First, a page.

The Tasmanian Parliamentary Prayer Breakfast is an annual event where leaders from across Tasmania gather to pray for our State and listen to a guest speaker. Each year I have the opportunity to provide a short introduction. Here is what I said in 2016 titled, “Biting the historical hand that fed us.”
Tasmanian Parliamentary Prayer Breakfast | August 18, 2016
As we begin our breakfast, let me take a moment to reflect on some of the reasons we are here at a Prayer Breakfast.
It is 50 years since Time magazine published its first every text-only cover. The heading was a three-word question — “Is God Dead?” The article asked whether religion was relevant in a modern, post-atomic world.
Today, many Australians might answer, “God who?” and while they may or may not be sure whether God is dead or alive, one thing is certain, he or she has no place in Australian society. read more
Slowly, subtly, and almost unnoticed it happens to the best of churches. It is detectable in churches in the Bible; it is found in churches across Australia.
Quietly we drift away from our core calling. Rather than focusing outwardly into the world of the lost, the lonely and the broken, we gaze inwardly at each other. Rather than caring and praying for those who don’t know Jesus, we spend our time and money caring for ourselves. Church members and church buildings become our focus. Jesus called his disciples to go and make disciples. We are all called to be missionaries. Wherever we live or work or go to school that is the focus of our mission. For those of us who live in Australia, that means being a missionary right here.
Here in Tasmania, and within the denomination of which I am a part, regaining a healthy mission focus in our churches is the heart of Tasmanian Baptists’ desire to be a “mission shaped movement”.
It’s not as easy as it might sound. Once a church has become inwardly focused, there is a tendency to cling to the traditional ways of doing things and change becomes difficult, sometimes seemingly impossible. Quite often the process of refocusing a church outwardly, and bringing mission to its heart, is a very painful process. The tension between adopting new strategies for mission and maintaining . . . Read More >>>
In his longest recorded prayer as found in John 17, Jesus not only prays for his immediate 12 disciples, but for the many who would believe their message. And what was his prayer? Over and over and again he prays for their unity.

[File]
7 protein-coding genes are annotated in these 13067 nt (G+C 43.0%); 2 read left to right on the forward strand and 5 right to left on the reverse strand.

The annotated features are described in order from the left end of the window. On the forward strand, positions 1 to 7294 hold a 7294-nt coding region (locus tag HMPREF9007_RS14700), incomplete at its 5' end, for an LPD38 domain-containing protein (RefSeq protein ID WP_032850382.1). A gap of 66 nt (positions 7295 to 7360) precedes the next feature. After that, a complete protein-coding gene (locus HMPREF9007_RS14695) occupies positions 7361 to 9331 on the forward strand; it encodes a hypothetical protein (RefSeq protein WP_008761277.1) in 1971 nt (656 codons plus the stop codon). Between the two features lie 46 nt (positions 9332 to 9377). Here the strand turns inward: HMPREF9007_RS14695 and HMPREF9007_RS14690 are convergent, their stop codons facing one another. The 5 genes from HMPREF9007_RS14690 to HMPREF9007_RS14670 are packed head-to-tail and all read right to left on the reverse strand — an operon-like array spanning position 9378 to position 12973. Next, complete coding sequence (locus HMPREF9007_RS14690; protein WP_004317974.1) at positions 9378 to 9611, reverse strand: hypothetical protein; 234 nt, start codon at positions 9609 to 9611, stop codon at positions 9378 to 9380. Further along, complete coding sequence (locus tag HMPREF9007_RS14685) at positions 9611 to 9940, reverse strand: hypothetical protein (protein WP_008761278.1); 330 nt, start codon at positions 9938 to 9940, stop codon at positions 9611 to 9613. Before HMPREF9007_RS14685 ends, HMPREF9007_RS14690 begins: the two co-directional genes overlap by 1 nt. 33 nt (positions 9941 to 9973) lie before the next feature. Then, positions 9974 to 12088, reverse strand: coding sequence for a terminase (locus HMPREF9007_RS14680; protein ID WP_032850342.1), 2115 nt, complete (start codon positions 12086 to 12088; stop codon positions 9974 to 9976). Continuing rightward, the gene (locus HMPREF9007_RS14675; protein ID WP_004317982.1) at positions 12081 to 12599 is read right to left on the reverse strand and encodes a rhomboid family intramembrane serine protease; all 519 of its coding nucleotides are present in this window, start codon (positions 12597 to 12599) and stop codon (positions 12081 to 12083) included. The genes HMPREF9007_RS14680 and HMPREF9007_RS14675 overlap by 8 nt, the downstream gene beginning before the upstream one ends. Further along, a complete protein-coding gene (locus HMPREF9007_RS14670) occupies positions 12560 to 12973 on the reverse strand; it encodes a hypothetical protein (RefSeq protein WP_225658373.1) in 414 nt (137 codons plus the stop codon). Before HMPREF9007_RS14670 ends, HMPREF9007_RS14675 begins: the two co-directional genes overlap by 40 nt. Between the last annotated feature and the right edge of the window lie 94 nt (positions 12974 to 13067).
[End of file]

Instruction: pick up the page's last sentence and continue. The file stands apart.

“I pray also for those who will believe in me through their message, that all of them may be one, Father, just as you are in me and I am in you. May they also be in us so that the world may believe that you have sent me. I have given them the glory that you gave me, that they may be one as we are one – I in them and you in me – so that they may be brought to complete unity. Then the world will know that you sent me and have loved them even as you have loved me.” (John 17:20-23).
What would happen in our churches if we all joined Jesus in his prayer? What would it mean for Hobart and Tasmania (or your town and region) if all churches, despite our differences, operated with the unity Jesus prayed for?
The heartfelt nature of Jesus’ prayer calls attention to the reality that genuine fellowship among Christians is one of the most powerful tools for evangelism. Forward! >>>
Events in Australia over the past couple of weeks give one cause to wonder . . . will Australia remain a safe place for Christians to publicly express our views, especially when they are contrary to what some people want to hear?
American Troy Newman, head of the anti-abortion organisation “Operation Rescue” was due to speak at events run by Right to Life Australia. However, Newman had his visa revoked at the last minute because of fears his visit would “pose a risk to the community”. Some of what Newman has said may be provocative, however, he is on the board of “The Centre for Medical Progress” which recently accused the America organization, “Planned Parenthood”, of selling organs of aborted foetuses in the US.
In addition, Tasmania’s Catholic Archbishop, Julian Porteous, will face the anti-discrimination commission for distributing a booklet to the parents of children in Catholic schools. The booklet asserted marriage should be between one man and one woman – a position of marriage which was, until a few years ago, was the policy of all our major political parties. When the Labor/Greens government introduced new anti-discrimination legislation in 2012, it specifically said they would not inhibit discussion about same-sex marriage. Yet it is being used here to attempt to do just that. Read More >>>
At the Tasmanian Parliamentary Prayer Breakfast last week I had the opportunity to provide a short introduction to this annual event. I thought you might like to read a transcript of my speech as many attendees were very encouraged by what I said: As we gather in the name and spirit of Jesus of Nazareth, we do so in the midst of great cultural turmoil. Within our community are forces at work endeavouring to overturn century-old norms and practices around key moments in life – at birth, marriage, and death. I speak, of course, about abortion, same-sex marriage and euthanasia.
In that maelstrom of competing voices and visions of the future, many find the very notion of a ‘prayer’ breakfast somewhat strange, antiquated and even dangerous.